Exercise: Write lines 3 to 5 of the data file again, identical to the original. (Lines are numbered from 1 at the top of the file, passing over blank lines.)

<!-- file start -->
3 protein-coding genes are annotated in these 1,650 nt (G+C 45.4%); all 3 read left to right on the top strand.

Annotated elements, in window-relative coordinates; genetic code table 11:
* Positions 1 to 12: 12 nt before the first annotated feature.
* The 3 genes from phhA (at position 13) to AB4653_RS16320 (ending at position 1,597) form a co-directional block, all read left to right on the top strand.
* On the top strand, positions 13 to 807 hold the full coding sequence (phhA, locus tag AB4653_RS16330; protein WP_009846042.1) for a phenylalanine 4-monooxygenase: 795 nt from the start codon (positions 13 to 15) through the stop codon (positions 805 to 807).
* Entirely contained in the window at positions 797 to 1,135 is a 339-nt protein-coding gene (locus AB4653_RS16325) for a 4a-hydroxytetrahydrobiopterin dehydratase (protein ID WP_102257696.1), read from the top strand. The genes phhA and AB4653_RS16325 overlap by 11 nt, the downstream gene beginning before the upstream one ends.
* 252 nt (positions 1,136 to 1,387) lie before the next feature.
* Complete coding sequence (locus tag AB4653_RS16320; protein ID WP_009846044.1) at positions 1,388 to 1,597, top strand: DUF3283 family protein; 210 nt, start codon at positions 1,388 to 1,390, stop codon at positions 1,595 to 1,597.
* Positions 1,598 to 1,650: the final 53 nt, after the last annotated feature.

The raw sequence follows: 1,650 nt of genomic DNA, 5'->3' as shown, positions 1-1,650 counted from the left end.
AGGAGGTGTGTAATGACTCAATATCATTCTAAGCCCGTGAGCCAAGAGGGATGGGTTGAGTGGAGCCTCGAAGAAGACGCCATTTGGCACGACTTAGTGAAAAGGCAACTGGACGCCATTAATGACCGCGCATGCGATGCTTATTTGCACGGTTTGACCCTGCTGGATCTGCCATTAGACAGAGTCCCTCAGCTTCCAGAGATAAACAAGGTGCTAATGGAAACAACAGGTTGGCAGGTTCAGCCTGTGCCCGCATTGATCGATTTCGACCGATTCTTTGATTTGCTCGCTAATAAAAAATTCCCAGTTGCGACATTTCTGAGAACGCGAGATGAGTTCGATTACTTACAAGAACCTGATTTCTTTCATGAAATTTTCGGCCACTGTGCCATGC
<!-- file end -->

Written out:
* Positions 1 to 12: 12 nt before the first annotated feature.
* The 3 genes from phhA (at position 13) to AB4653_RS16320 (ending at position 1,597) form a co-directional block, all read left to right on the top strand.
* On the top strand, positions 13 to 807 hold the full coding sequence (phhA, locus tag AB4653_RS16330; protein WP_009846042.1) for a phenylalanine 4-monooxygenase: 795 nt from the start codon (positions 13 to 15) through the stop codon (positions 805 to 807).